Eligibility and Lottery System

To participate in the MDes Open Project lottery, students must be enrolled in the fourth semester of the MDes program, or the second semester of the “MDes year” of a concurrent degree program.

Open Project Descriptions and Presentations

Descriptions for Open Projects are posted to the GSD Course Bulletin. You will find the courses’ scheduled meeting times there as well. Please note that the course bulletin is an active document; updates to the course bulletin will be taking place until the lottery, and in some cases, after the start of the academic term.

Open Project presentations will be prerecorded and accessible through the Open Project Canvas sites. Presentations generally consist of thorough course descriptions, pedagogic objectives, course schedule, and instructor attendance. Please pay close attention to these details and consider them when you rank your choices in the lottery.

Live zoom Q&A sessions with Open Project instructors are scheduled for the following times.  Each session will be recorded.  Zoom links are posted in the MDes Canvas site.

  • Wednesday, January 11, 10:00 am
    Open Project 9706 – Eric Gordon/Helena Rong: Technology, Trust, and Governance
  • Thursday, January 12, 10:00 am
    Open Project 9704 – Mpho Matsipa: Black Counter-Cartographies and The Futures of Time
  • Thursday, January 12, 11:00 am
    Open Project 9705 – Elisa Silva: Revisiting Field Conditions
  • Thursday, January 12, 1:00 pm
    Open Project 9701 – Malkit Shoshan: Forms of Assembly: All Things Considered
  • Friday, January 13, 10:00 am
    Open Project 9703 – Allen Sayegh: Apparatus for Hacking Perception
  • Friday, January 13, 2:00 pm
    Open Project 9702 – John May: New Figures of Exodus (Histories and Philosophies of the Designed Present)

Recommended Backgrounds or Skills

To enable cross-disciplinary collaboration, all MDes Open Projects are by default open to eligible students from all MDes Domains. There will be no prerequisites. However, some Open Projects may recommend that students have certain skillsets. Such a recommendation is communicated to students in the course description.

Lottery Ballot Procedures

The MDes Open Projects Lottery opens at 9:00 am on January 10, and closes at 9:00 am on Tuesday, January 17, 2023. You can adjust your selections until the time the lottery closes.  You must cast your ballot online via my.Harvard . Make sure your submitted choices are accurate before the deadline. You will be automatically enrolled in the Open Project to which you are assigned via the lottery. A student’s failure to properly submit a lottery ballot will result in a random assignment to an Open Project. The results of the lottery will be shared via my.Harvard by the end of the day. Lottery results are binding.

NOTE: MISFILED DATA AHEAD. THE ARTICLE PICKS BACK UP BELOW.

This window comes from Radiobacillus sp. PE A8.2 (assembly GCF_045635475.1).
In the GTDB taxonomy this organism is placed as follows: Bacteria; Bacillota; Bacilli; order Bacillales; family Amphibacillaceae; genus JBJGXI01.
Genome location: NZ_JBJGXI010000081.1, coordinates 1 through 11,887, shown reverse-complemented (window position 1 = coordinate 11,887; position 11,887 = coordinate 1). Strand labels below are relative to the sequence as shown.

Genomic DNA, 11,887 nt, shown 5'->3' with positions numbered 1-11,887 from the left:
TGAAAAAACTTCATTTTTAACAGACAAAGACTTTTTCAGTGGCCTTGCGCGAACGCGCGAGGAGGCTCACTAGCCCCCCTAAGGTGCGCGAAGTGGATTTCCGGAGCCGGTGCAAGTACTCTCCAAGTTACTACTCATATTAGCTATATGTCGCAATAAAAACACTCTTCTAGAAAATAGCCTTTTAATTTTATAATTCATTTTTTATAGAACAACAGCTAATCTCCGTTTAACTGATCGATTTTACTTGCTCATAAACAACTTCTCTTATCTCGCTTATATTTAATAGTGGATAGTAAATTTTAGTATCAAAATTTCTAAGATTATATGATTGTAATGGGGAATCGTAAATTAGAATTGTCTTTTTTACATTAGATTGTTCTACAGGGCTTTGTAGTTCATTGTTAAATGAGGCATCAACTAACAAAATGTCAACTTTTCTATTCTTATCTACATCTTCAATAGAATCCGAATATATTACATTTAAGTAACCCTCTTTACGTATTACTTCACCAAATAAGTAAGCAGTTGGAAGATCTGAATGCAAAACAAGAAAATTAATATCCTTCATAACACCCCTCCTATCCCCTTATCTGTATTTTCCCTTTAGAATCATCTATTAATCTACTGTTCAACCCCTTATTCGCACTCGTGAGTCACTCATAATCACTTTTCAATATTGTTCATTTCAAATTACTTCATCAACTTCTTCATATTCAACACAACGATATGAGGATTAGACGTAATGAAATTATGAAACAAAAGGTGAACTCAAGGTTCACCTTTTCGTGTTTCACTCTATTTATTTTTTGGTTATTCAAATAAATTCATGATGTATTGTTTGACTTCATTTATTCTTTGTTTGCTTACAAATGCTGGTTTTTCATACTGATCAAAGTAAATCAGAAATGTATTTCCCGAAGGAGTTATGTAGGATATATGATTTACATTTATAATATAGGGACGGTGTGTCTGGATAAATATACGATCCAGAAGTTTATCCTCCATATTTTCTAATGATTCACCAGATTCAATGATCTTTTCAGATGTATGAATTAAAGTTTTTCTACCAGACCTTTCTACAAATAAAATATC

In cases where lottery results cause extreme hardship, students are provided the opportunity to petition the results of their Open Project placement. Petitions will be reviewed by a committee consisting of the MDes Program Director, MDes Domain Heads, and the Director of Administration for Academic Affairs. Students should submit a written appeal to their Program Coordinator (Liz Thorstenson) by 9:00am, Wednesday, January 18. Exceptions are rarely granted.

If you have questions about the lottery procedure or your eligibility, please contact your departmental Program Coordinator.

Lottery Technique

The Registrar’s office runs the MDes Open Projects lottery, which automatically enrolls all participating students in an Open Project. The MDes Program Director and program staff are present to review lottery results and a Student Forum representative is present to observe the process. The results of the lottery depend on the number of students participating in the lottery, their ballot selections, and the number of seats available in the courses included in the lottery. The lottery software is blind to student names, MDes tracks, or previous lottery results.

The MDes Open Projects lottery, like the Option Studio lottery, uses an optimization technique called ‘linear programming’ to maximize ‘Total-Highest-Choice’ across all students. The algorithm minimizes ‘unhappiness’: the sum of assignments that are not first choice, weighted by how far from first choice they are–so a fourth choice is much more unhappy than a second choice, etc. This is not the same as maximizing the number of first choices. Although the effect is similar, a single first choice may be sacrificed for greater overall ‘happiness’. Whenever there is a tie, a random choice is made. The intent is to enroll a similar number of students in each Open Project, but the number of seats may be slightly adjusted in iterative runs of the lottery to increase first choice assignments or overall ‘happiness.’


Updated 01/16/2023